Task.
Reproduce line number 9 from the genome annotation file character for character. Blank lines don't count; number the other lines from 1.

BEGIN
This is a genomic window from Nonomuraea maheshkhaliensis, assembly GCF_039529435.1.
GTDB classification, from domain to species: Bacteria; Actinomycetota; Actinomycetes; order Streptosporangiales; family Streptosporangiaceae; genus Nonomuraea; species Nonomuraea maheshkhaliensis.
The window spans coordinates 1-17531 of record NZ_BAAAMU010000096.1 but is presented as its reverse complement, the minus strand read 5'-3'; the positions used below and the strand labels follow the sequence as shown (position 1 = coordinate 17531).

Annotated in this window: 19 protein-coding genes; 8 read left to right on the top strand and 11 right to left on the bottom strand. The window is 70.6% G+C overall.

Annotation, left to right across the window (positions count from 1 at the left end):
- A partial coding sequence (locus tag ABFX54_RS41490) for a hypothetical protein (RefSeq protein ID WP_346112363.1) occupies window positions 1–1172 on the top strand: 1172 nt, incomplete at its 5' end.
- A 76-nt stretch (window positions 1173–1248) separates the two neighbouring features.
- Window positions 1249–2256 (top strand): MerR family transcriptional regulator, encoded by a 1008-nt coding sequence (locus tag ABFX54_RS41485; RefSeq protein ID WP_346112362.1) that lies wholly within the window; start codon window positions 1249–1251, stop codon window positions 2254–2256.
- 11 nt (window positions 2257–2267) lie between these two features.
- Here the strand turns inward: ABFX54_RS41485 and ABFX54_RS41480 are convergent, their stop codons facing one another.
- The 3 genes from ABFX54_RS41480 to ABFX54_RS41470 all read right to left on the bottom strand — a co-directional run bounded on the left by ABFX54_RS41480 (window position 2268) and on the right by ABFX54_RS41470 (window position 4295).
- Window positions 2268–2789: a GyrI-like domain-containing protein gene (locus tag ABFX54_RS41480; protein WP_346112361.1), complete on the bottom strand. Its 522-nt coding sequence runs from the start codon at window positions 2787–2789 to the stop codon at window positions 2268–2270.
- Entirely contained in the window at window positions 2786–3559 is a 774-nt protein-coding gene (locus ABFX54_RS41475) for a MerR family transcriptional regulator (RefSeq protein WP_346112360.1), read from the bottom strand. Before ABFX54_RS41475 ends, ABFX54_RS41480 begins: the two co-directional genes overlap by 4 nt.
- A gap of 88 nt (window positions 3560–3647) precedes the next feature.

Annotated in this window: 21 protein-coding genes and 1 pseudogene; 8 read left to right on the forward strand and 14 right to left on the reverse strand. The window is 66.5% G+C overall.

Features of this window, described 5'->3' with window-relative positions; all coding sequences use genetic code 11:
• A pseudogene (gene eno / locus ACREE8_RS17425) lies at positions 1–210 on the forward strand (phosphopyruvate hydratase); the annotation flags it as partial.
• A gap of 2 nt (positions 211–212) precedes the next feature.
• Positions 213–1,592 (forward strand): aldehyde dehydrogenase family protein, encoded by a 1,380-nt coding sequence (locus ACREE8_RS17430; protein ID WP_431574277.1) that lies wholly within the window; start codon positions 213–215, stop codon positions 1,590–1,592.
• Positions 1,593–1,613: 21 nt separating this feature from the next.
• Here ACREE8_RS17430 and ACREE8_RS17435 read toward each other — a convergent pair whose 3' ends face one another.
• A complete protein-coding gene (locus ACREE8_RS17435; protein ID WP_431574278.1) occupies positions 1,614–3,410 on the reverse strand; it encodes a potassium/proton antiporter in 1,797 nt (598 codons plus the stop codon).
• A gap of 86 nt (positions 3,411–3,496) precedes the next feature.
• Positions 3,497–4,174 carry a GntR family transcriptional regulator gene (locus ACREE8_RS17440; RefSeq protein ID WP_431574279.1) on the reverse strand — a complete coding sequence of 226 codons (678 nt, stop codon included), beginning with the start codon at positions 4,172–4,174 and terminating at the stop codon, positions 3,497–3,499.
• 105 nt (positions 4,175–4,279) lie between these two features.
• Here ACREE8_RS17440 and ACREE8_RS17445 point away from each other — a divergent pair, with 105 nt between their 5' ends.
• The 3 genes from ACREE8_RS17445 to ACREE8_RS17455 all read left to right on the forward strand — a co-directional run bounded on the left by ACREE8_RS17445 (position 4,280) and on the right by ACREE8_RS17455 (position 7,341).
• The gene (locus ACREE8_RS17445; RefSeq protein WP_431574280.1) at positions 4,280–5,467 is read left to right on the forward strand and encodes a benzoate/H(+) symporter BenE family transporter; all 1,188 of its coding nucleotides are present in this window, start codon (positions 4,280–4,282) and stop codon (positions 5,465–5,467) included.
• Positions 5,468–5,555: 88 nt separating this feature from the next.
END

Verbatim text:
- 11 nt (window positions 2257–2267) lie between these two features.